Myanmar Rohingya children study in a school by a mosque before Friday prayers in the village of Gollyadeil
Rohingya children study in a school by a mosque before Friday prayers in the village of Gollyadeil, north of the town of Sittwe on 18 May 2012. (Reuters)
The delegation led by Antonio Guterres met with the president on 11 July when the leader clarified his position on the Muslim minority group, reported the presidential office's website.
The president told the visiting delegation that the 800,000 strong group "posed a threat to national security".
According to the site, Thein sein alleged that the "Bengalis were brought into Burma to work as farmhands by the English colonialists before the [country's] independence in 1948".
The president then asserted that in accordance with Burmese Law, only a third generation [immigrant] descended from those who came into Burma before 1948 are recognised as a citizen.
"Burma will take responsibility for its ethnic nationalities but it is not at all possible to recognise the illegal border-crossing Rohingyas who are not an ethnic [group] in Burma," said Thein Sein according to his office's website.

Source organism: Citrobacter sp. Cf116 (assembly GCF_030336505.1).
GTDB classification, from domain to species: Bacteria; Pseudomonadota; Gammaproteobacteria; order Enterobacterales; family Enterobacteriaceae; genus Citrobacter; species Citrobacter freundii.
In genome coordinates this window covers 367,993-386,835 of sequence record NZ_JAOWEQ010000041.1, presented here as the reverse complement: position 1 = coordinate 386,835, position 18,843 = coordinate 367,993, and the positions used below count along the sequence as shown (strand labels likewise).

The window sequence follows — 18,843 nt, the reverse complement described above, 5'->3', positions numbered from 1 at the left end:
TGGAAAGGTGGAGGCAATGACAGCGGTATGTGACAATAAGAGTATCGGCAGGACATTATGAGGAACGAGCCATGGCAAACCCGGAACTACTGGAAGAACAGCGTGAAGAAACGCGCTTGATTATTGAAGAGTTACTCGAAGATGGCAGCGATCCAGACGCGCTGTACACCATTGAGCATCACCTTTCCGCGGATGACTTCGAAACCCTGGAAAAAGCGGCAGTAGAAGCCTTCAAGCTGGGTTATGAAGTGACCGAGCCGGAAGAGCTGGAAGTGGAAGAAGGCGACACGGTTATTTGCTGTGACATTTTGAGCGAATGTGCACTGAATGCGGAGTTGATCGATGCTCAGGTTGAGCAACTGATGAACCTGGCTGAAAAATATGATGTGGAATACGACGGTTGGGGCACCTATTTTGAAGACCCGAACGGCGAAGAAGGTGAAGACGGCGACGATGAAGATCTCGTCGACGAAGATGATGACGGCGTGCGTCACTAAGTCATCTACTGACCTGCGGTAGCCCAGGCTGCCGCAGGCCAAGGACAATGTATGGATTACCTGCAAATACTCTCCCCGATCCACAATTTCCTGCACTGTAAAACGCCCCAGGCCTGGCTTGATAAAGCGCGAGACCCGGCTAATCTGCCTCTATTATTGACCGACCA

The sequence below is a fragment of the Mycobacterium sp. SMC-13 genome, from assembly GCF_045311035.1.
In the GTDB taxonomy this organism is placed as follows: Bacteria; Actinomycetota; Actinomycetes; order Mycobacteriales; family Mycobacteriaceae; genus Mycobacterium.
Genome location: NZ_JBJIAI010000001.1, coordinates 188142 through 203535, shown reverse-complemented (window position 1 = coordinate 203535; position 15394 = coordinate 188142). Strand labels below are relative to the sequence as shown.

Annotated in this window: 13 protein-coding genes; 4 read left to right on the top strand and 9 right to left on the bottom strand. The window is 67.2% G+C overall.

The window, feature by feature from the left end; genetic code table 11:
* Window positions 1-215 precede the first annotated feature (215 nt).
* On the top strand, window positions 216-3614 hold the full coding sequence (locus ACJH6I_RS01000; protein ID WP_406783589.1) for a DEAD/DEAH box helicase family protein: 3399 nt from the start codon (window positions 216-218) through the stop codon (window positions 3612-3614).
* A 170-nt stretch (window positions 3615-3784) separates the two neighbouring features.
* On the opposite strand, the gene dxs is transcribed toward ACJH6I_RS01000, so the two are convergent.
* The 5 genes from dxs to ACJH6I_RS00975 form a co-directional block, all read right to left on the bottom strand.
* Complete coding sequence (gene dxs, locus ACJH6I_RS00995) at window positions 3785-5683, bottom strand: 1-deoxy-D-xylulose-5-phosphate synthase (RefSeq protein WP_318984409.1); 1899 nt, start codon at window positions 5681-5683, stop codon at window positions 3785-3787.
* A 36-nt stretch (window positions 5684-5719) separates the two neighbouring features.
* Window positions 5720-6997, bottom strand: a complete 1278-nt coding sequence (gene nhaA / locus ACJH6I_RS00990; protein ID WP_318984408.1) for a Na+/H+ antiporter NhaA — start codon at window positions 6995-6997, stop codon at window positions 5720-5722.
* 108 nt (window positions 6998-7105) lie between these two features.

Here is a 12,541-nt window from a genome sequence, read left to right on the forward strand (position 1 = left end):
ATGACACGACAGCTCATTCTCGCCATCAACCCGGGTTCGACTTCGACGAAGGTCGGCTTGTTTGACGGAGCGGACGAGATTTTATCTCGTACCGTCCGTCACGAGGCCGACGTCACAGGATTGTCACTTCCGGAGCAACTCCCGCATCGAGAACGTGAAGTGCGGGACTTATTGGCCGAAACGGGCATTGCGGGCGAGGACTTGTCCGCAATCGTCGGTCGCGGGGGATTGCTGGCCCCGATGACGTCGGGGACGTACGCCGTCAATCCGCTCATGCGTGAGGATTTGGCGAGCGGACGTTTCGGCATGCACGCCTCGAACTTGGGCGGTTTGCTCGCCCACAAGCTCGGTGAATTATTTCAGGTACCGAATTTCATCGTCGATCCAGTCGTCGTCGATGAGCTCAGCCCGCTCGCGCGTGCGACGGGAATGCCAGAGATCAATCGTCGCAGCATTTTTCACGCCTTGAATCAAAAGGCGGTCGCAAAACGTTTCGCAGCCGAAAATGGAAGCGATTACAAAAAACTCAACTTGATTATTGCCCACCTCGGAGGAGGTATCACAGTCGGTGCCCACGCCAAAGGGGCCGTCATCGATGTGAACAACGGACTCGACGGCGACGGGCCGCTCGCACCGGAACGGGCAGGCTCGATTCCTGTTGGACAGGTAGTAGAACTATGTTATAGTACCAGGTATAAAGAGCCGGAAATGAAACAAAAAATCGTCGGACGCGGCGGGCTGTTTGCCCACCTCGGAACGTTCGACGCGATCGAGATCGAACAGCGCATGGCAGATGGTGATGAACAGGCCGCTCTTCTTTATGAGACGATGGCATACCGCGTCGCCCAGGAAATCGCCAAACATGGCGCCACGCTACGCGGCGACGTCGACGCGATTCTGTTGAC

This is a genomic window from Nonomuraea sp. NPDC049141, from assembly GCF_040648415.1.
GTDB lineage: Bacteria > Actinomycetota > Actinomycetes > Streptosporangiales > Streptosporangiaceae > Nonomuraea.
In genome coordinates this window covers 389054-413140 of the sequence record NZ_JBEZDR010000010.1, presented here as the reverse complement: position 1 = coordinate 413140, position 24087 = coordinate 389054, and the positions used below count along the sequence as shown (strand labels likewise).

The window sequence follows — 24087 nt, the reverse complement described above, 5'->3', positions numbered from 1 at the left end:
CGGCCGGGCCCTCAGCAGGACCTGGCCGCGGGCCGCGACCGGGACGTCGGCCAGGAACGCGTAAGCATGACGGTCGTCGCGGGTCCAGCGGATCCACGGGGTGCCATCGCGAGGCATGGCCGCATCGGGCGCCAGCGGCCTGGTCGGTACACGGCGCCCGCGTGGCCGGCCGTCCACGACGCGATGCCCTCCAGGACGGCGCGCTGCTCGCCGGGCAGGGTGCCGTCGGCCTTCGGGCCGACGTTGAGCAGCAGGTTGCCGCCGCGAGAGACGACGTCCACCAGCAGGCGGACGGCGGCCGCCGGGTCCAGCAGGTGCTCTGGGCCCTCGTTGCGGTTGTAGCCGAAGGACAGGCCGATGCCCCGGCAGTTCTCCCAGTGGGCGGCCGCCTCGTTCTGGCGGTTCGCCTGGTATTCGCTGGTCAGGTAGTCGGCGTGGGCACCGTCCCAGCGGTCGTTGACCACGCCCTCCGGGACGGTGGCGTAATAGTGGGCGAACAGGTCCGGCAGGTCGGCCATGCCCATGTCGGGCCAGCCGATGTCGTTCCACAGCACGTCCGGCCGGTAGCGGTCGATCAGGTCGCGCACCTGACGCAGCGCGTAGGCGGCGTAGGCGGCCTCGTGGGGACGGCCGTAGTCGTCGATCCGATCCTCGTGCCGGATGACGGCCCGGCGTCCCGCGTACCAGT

As a last resort, the president said the government is prepared to hand over the Rohingyas to the UNHCR and would set up refugee camps for the group before they were eventually settled in any third country "that are willing to take them".
Rioting in Arakan state has left almost 100 dead according to official tallies and displaced nearly 90,000 people. Last week, Human Rights Watch published a report claiming that Burmese security forces systematically abused the stateless Rohingya group after sectarian violence flared in northern Arakan state in June.
The UN views the Rohingya as one of the most persecuted minority groups in the world, while a majority of the Burmese populace views them as illegal immigrants from Bangladesh.